Back to top


Immigration Update

Critical Immigration Terms and Conditions For Foreign Students

Acceptance to a Canadian post-secondary school and the approval of a study permit is a celebratory achievement for all foreign students, providing them with excellent opportunities to enhance academic or professional skills and a pathway to permanent residence.

Once in Canada, what foreign students often fail to recognize is that strict terms and conditions apply to their stay in Canada and that these terms and conditions must be met to ensure they remain compliant with Canadian immigration laws and maintain their valid status in Canada.

A recent report from the Canadian government indicates that roughly 10 percent of international students enrolled in post-secondary institutions may not be complying with the conditions of their study permits. This figure is likely even higher, since the enrollment status of up to 20 percent of all international students was not reported by Canadian schools.

International students must comply with the following general conditions: continuous enrollment at a designated learning institution (DLI); actively pursuing studies; immediately notify IRCC of any change in post-secondary school; cease studying if the requirements of being a student are no longer met; and leave Canada upon study permit expiry.

Student specific conditions are also generally set out on the foreign national’s study permit. These conditions may vary, and are determined by the immigration officer at the time of study permit approval and issuance. These specific conditions may include: the level of studies that the foreign national may attend; location of studies; eligibility to work on or off campus, or complete a co-op term or internship; and medical reporting requirements.

Generally, foreign visa students are eligible to work up to 20 hours per week during academic sessions, and full-time during regularly scheduled breaks between academic sessions. Any unauthorized work constitutes non-compliance under the Immigration and Refugee Protection Act.

It is easy for students to wade into grey areas that are not explicitly identified on their study permits, with the potential for lasting consequences. For example, if a student begins working full-time before their first day of their study program commences, this is considered unauthorized work.

As another example, a foreign student is granted 120 days of authorized leave from school for a semester in order to deal with a family medical issue. After 30 days, the medical issue is resolved favorably. Since it would be too late to resume studies for the semester, the student decides to use this opportunity to work 20 hours per week in order to save money for next semester’s tuition. However, since the student is on leave from studies, he or she is not permitted to engage in any work activities. In other words, this student is now non-compliant with the conditions of their study permit, and may face removal proceedings and a 6-month ban from Canada.
There are two main mechanisms by which study permit compliance is monitored. The first, is that all designated learning institutions (DLIs) are required to provide regular bi-annual reports on the academic enrolment status of their international students via the DLI compliance portal. The second audit program is targeted directly at applicants. These checks may be conducted on a random basis, or may occur if IRCC has reason to believe that noncompliance is occurring.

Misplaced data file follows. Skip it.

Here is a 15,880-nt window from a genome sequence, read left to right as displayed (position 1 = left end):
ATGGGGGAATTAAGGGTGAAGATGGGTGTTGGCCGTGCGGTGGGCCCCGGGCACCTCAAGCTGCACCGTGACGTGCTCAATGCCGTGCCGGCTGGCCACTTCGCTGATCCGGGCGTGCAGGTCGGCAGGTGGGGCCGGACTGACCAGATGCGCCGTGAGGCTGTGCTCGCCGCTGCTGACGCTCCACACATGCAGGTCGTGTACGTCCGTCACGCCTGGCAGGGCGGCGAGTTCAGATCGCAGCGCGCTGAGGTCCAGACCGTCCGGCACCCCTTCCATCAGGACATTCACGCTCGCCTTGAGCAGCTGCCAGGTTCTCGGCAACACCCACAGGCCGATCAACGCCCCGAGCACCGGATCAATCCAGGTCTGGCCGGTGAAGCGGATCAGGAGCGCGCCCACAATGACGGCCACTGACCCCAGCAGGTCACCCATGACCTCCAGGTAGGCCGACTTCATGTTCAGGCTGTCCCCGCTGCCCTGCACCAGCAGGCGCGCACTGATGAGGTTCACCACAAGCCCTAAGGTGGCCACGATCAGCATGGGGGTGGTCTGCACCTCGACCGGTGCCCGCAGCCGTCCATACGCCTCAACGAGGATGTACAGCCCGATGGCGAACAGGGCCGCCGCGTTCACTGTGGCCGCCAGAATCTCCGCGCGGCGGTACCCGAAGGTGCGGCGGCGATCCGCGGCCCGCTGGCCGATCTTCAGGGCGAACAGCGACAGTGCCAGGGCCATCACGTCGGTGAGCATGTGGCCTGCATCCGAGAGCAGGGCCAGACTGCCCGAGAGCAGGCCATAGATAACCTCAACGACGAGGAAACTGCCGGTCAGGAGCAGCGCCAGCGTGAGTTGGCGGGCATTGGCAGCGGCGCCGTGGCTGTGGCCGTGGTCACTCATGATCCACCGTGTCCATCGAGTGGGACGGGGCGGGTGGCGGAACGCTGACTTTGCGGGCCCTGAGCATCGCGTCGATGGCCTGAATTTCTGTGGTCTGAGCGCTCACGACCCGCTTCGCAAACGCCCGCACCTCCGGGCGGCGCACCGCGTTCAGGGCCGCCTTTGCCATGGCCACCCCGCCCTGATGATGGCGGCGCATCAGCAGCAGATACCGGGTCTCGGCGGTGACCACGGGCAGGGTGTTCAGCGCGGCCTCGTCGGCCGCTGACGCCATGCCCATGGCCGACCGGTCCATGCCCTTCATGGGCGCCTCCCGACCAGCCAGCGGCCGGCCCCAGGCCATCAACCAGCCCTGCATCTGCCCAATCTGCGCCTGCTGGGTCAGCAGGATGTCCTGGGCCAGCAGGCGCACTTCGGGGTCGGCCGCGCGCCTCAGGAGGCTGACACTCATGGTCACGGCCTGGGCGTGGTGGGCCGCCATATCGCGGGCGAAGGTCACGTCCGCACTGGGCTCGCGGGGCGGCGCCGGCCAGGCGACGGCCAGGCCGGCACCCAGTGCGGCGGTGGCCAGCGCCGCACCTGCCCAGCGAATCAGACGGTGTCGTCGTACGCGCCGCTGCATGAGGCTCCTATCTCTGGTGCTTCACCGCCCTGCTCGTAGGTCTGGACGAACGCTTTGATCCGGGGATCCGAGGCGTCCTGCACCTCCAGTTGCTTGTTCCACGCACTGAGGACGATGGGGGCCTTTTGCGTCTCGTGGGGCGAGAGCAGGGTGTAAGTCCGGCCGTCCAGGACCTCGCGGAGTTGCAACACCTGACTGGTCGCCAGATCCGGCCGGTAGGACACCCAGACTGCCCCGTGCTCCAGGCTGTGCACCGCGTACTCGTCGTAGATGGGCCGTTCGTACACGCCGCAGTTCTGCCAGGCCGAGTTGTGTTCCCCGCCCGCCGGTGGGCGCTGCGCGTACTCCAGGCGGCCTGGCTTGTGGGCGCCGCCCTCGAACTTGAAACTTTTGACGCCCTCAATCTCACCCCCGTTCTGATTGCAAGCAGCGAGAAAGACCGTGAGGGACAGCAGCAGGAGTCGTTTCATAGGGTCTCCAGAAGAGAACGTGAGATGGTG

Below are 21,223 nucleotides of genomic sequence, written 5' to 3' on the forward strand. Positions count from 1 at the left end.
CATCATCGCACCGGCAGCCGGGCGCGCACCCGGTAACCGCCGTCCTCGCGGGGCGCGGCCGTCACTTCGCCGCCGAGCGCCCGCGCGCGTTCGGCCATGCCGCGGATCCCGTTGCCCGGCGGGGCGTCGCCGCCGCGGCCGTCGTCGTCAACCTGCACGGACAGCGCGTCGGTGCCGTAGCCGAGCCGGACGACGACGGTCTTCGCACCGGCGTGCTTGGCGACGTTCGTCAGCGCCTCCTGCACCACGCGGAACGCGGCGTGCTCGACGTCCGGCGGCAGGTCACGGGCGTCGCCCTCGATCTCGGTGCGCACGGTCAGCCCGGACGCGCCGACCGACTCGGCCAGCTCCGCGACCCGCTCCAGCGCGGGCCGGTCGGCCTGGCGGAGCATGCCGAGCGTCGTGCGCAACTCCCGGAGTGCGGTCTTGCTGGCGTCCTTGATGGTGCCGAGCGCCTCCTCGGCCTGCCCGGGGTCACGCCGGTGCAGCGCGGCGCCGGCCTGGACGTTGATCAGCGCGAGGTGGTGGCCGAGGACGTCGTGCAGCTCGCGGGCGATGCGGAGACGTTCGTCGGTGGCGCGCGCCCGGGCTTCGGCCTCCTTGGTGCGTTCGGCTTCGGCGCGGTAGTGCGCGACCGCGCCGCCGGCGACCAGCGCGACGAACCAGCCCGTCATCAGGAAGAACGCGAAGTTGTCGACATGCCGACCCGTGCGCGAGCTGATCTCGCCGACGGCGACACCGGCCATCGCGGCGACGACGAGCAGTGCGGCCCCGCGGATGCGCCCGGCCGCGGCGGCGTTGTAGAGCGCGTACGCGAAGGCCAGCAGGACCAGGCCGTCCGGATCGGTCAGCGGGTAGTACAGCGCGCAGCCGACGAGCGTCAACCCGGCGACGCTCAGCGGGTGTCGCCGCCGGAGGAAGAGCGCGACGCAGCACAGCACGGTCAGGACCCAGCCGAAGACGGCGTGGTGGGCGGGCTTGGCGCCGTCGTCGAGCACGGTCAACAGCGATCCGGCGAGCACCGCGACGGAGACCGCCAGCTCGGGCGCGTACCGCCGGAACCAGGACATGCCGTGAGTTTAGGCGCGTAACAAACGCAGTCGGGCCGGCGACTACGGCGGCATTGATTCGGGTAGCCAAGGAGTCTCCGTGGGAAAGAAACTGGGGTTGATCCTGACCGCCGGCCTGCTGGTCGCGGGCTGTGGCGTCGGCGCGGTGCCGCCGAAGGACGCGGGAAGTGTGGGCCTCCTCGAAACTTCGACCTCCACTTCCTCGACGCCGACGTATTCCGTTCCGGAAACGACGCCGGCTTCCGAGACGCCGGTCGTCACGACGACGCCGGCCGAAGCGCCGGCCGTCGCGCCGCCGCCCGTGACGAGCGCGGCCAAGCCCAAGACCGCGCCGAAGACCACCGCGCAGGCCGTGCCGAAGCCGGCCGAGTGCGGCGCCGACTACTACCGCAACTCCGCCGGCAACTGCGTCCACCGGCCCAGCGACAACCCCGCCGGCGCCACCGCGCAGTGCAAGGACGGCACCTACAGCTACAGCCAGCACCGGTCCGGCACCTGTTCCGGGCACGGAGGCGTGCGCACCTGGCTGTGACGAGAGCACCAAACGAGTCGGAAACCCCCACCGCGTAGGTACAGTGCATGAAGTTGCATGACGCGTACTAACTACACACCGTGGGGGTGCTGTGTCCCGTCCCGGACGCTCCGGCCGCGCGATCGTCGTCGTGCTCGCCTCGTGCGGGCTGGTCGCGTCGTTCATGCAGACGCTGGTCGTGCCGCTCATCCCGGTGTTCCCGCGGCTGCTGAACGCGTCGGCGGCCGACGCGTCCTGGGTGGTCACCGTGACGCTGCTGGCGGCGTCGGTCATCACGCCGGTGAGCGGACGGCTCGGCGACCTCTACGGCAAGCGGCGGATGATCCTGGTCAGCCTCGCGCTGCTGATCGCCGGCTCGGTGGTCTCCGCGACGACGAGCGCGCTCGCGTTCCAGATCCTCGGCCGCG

The penalties for non-compliance may result in enforcement action, such as removal proceedings. Applicants who are found to be non-compliant may alternatively be banned from re-entering Canada until six months have elapsed since the date that they stopped engaging in the non-compliant activity. In addition, non-compliance with study permit conditions or engaging in unauthorized work or study may also negatively affect the success of future applications to Canada, since the applicant has demonstrated a history of non-compliance.

This article was published in The Lawyer’s Daily and can be accessed here.

Express Entry Update

Today, February 5th 2020, Immigration Refugees and Citizenship Canada (IRCC) issued another round of invitations to apply for permanent residence under the Express Entry system. This is the third draw of the 2020 year. IRCC issued a total of 3,500 invitations. The minimum score selected in today’s draw was 472, an increase of 1 point from the previous draw on held on January 22nd 2020.

The Express Entry program continues to remain popular, with a total of 141,491 candidates in the pool as of January 31st 2020. This is an increase in the total number of candidates in the Express Entry pool since January 20th 2020, the last date on which this data was released. As of January 31st 2020, there were 19,861 candidates in the pool with scores between 451-600. We anticipate that minimum scores will continue to be high due to the number of well qualified H1B holders in the US who are keen to obtain permanent residence in North America and have been precluded in the US based on Trump’s anti-immigrant policies.

For more information about Canadian immigration, please contact our office.